Sure, Liane rewards Cartman with food and spoils him, and her loose morals — evidenced by her former career in porn — continually embarrass and humiliate him. But she comes to her son’s rescue when needed — like at the rodeo — and she’s always there to reassure him that he’s “just big-boned.” What a mom.

Debra Newell (Dirty John, season one)

Juno Temple‘s Terra Newell killed a man who was attacking her in self-defense. It was said that Terra, real-life daughter of real-life Debra, “fought like hell,” but maybe she shouldn’t have had to. Debra had ignored red flags for six months, as well as her daughters, who never trusted John. Luckily, Terra used her skills learned by watching The Walking Dead to immobilize her attacker and live to tell the tale. Hopefully she has been able to forgive her mom, and maybe she should be teaching self-defense training, cuz that’s pretty badass.

Jackie Peyton (Nurse Jackie)

Even though Jackie is an absolute dynamo at her job at the hospital, saving lives every day and taking on insurance companies on her patients’ behalf, something is severely lacking in the mothering department. She seems to be perpetually loaded on prescription drugs, stealing them if need be, and lying and manipulating her co-workers to get more to fill in the gaps. She does eventually, rightfully so, lose custody of her daughters when the truth finally outs about her usage, and the ending to the series was surprisingly unsatisfying, as it leaves a huge question mark in the way of a conclusion for its titular character. But what a ride.

Endora (Bewitched)

Endora loves her daughter and grandchildren, but her troublemaking causes all manner of stress for her daughter, Samantha, who has enough difficulty navigating a life lived as a pseudo-mortal. Poor Darren seems to perpetually have a red dot on his forehead where Endora is concerned, being that she’s a somewhat salty individual who shows up whenever she feels like it and can cast a spell on you that makes you look foolish to your boss. At least she looks really great doing it, in her designer caftan.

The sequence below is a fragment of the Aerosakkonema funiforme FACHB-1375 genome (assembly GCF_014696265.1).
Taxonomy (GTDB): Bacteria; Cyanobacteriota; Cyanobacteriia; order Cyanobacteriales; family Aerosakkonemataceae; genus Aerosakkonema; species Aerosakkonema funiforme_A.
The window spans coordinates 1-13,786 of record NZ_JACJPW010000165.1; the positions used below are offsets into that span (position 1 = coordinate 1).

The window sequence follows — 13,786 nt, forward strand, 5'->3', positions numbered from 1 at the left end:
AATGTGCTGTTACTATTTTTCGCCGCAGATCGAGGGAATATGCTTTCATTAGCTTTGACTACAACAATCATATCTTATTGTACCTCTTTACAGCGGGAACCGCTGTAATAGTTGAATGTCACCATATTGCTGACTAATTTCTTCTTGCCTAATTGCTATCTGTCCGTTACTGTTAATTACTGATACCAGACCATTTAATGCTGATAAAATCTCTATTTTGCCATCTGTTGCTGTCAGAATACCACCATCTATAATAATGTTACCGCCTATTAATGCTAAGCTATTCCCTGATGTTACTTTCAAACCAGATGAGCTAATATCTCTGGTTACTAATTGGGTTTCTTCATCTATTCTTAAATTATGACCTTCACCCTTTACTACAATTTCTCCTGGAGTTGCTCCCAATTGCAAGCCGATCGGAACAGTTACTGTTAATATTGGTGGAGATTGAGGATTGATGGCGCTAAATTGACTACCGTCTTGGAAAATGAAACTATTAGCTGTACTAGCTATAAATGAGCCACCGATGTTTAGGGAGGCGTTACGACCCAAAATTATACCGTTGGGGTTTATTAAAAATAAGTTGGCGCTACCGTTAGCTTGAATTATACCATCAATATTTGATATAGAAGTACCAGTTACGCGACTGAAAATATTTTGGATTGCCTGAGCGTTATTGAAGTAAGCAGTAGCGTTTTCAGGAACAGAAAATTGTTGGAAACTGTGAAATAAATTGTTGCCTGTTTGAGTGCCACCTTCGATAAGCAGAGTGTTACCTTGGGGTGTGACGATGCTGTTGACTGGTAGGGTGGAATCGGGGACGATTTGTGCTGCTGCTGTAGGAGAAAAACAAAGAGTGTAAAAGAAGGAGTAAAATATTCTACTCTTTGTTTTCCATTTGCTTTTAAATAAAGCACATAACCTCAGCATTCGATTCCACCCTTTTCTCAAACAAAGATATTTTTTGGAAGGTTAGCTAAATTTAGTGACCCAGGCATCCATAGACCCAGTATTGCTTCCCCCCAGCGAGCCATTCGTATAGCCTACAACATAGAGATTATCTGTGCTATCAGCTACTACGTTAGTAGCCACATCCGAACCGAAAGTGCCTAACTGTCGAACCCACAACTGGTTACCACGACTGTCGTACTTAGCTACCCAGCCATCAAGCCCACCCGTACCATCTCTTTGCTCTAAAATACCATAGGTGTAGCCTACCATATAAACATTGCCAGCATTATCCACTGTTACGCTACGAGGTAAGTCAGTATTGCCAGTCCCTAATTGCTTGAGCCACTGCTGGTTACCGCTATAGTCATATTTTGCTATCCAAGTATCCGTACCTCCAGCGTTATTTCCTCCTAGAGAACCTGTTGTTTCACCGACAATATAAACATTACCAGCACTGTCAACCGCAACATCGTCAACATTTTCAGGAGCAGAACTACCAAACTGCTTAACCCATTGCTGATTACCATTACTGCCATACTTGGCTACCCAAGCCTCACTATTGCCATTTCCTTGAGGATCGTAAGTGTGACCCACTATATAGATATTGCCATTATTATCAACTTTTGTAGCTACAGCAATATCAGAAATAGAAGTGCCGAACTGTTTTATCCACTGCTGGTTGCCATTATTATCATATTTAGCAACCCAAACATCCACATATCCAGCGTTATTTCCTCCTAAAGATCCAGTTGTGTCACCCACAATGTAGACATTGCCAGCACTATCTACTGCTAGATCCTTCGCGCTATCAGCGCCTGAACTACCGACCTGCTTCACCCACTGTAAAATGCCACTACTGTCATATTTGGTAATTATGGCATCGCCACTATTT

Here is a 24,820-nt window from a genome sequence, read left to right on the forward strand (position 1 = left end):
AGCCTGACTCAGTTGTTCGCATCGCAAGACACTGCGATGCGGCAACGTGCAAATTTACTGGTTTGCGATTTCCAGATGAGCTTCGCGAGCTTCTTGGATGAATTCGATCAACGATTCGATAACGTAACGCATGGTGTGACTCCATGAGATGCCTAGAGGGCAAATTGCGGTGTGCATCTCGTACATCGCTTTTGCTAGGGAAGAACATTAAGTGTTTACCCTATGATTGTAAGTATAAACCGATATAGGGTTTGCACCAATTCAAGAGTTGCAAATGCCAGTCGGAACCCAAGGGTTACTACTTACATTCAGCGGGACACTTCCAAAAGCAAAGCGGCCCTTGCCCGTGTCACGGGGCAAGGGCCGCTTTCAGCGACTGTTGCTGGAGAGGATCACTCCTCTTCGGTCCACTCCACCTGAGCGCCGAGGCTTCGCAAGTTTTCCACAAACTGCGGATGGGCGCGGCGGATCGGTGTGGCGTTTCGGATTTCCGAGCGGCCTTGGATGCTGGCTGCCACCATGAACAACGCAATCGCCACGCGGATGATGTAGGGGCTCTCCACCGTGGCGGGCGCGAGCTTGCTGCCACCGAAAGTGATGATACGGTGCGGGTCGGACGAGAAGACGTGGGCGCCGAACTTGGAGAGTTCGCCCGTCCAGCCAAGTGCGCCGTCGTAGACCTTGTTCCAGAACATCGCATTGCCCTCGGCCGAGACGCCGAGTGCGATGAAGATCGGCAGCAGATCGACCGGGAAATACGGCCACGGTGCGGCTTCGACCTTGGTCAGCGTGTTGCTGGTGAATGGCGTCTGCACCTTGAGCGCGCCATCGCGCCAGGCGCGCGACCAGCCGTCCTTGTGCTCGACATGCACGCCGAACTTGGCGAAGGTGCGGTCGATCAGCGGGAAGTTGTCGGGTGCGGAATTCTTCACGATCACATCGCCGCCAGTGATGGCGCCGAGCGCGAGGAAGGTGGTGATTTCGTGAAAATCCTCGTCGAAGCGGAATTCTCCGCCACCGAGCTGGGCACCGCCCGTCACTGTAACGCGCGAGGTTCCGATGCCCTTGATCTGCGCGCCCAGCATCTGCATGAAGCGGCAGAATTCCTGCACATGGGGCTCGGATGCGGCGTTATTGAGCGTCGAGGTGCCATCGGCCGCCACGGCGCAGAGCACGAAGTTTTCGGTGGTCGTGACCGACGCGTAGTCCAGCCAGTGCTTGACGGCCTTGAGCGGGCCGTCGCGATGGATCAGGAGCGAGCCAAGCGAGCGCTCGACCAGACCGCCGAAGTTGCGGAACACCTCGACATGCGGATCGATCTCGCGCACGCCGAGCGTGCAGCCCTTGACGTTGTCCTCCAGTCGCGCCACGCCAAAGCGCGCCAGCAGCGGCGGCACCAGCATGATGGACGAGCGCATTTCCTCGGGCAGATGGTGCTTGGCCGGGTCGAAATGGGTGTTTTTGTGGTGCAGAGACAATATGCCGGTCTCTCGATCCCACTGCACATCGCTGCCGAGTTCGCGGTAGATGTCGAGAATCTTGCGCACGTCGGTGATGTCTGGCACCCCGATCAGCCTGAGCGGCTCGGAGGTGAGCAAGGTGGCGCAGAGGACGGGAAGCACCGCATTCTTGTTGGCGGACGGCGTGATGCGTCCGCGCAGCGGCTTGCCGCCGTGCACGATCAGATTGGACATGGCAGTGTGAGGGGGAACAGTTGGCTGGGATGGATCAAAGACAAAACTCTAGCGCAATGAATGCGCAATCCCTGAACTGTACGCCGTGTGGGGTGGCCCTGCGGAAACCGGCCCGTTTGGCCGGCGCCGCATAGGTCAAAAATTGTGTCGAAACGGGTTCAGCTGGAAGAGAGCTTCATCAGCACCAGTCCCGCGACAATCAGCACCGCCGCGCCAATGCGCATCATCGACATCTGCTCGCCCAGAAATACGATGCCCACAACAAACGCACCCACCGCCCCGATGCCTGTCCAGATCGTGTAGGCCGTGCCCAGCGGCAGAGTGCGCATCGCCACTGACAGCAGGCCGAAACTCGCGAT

Mackenzie Molng (The Mick)

It’s true that Mickey was not the parent of Sabrina, Chip, and Ben, but she was their guardian and therefore responsible for their well-being. Forced by circumstances to raise her niece and two nephews after her wealthy sister and her husband went on the run to avoid prosecution for tax evasion, Mickey takes full advantage of her newfound financial privilege, moves her boyfriend into the mansion, and continues to live a life of delinquency. At least she managed to keep the kids alive (mostly).

Kitty Patton (White Lotus season 1)

I sincerely hope this goes without saying but, just in case: Don’t go on your son’s honeymoon with him. Just don’t. It should be a concern to make the best possible impression on your brand-new daughter-in-law. If it’s not a concern at all, that’s a problem. But once we meet Kitty, we get a pretty good idea of why Shane is an insufferable spoiled rich kid seemingly intent on maintaining his frat boy Chad status well into adulthood.

Caroline Collingwood (Succession)

TV’s best representation of the cold aristocrat who humiliates her children and alienates them from one another with sadistic glee but isn’t above playing the role of long-suffering matriarch to her selfish children, Caroline Collingwood comes across as an alligator – an opportunistic feeder capable of toeing the line between fey and capricious apathy. But at least she admits that she “probably shouldn’t have had kids, and instead just gotten dogs.”

Does it get any worse than these moms? We seriously hope not. Then again, with exactly one million streaming services now available to us, there’s always the chance that this list will continue to grow. We’re okay with it ⏤ just as long as real-life mothers everywhere don’t get any ideas.

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Misty Contreras
Misty Contreras has been a writer and editor at We Got This Covered since January 2022. Once known for her fearless coverage of the agriculture industry, then of the hemp industry, her current beat is entertainment, with a focus on YouTube and internet culture as a whole. If you’re lucky enough to meet her out and about in Austin, it will probably be at a concert or at the lake.